Dear Reader,

I wish I was a better listener. I think it is a hugely important skill and yet it seems to go against our natures. It is an other-focused thing to really listen to people rather than a self-centered thing. And we are naturally (that is, in our sinful human natures) self-focused.

I am naturally a quiet person and I do think that helps with listening. It is hard to listen to others when one is talking a lot oneself. I have seen this in some children I watched. It seems like there were so many words coming out of them all the time that nothing anyone else said sunk in. It was as if all the air in the room could only flow one direction, out of their mouths and not into their ears.

But to be a good listener it is not necessary to be completely quiet. One of the people who most impressed me was an older woman who visited with us. She was very good at carrying on a conversation, but she also actually paid attention to the replies. She asked me about my family and I responded my telling her about my mother in Virginia. And she asked me, “And is your father deceased? You said ‘she’ and not ‘they.'” My father did indeed pass away a few years ago, but most people who not have picked up on tis detail. She was listening not just to what my words meant to communicate but to what was behind them.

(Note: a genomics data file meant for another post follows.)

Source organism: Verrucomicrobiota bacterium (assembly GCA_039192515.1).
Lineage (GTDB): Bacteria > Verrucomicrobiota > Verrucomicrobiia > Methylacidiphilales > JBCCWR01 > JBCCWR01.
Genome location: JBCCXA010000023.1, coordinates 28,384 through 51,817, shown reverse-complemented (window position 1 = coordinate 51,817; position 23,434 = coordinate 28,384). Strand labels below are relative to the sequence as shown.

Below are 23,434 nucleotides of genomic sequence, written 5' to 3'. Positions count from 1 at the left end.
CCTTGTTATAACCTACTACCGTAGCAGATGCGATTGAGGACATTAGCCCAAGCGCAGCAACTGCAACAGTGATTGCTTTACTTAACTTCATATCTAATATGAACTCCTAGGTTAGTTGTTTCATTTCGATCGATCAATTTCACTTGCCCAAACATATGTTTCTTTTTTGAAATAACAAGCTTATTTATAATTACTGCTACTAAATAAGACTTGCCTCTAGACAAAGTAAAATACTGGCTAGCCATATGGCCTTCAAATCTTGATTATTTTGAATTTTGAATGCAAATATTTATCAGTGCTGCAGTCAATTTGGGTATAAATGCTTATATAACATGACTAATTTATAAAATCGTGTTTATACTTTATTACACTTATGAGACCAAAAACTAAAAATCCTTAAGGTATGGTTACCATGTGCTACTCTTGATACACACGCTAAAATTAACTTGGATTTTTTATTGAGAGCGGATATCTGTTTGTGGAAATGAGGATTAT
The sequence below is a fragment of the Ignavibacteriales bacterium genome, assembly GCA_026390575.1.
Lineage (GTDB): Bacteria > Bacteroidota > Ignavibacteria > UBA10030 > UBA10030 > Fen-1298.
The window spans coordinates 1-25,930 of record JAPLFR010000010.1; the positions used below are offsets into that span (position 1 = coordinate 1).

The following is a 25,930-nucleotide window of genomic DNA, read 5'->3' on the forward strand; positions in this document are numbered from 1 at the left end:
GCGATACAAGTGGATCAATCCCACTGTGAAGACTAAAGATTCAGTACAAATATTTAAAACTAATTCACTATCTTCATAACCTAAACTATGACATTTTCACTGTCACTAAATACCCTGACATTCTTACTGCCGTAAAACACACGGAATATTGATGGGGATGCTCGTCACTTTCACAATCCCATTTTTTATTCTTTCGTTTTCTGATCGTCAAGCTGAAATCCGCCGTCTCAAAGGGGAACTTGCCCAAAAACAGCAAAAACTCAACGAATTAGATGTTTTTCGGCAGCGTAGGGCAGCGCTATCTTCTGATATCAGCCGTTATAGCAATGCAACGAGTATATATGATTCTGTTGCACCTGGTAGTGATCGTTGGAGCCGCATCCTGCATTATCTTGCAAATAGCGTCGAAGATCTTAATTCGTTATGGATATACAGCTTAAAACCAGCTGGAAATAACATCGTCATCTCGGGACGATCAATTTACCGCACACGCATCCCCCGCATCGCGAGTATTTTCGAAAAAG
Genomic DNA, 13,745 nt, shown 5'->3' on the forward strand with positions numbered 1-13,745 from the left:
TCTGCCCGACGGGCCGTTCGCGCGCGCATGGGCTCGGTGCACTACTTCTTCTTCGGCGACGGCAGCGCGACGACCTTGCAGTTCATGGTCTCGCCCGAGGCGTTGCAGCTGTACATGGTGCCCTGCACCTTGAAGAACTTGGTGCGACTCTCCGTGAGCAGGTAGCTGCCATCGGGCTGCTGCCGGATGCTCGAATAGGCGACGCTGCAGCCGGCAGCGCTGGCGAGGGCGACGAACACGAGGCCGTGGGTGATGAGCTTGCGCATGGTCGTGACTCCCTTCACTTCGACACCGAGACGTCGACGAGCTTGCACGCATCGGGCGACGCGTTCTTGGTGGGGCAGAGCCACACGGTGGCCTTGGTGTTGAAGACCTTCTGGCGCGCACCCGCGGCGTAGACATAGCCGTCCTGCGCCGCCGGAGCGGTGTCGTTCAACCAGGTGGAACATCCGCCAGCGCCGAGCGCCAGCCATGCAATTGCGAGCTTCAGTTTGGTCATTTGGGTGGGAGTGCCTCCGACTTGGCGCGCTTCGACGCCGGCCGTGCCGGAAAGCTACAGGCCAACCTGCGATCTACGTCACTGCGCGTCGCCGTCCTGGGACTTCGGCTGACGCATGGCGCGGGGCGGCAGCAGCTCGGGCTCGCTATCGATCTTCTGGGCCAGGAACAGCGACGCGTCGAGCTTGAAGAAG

And I think that is a key to being a good listener. People do not always tell you everything directly. You also need to listen to what is behind their words. It can be what is left out, like my father in the account of my family. It can be in how they phrase things. One thing I learned from Oprah is that what follows a “but” is often important. You can see this especially in apologies. I tell my kids not to use their “but”s when they say they are sorry. For example, if I say, “I am sorry I offended you, but you were really annoying me”, I am not really giving a good apology. It is what is after the but that matters and in this example I am accusing more than apologizing.

I would love to hear other insights into how to understand, and not just hear, what others are saying. Does anyone have any good stories or tips?



One response to this post.

  1. Isn’t it marvellous to find a friend who is a good listener?
    Like the lady you spoke of, I find people respond well if there are questions and a genuine interest shown. Especially those who are hurting and finding it difficult to express their needs will appreciate gentle, thoughtful probing.
    We should listen twice as much as we speak!


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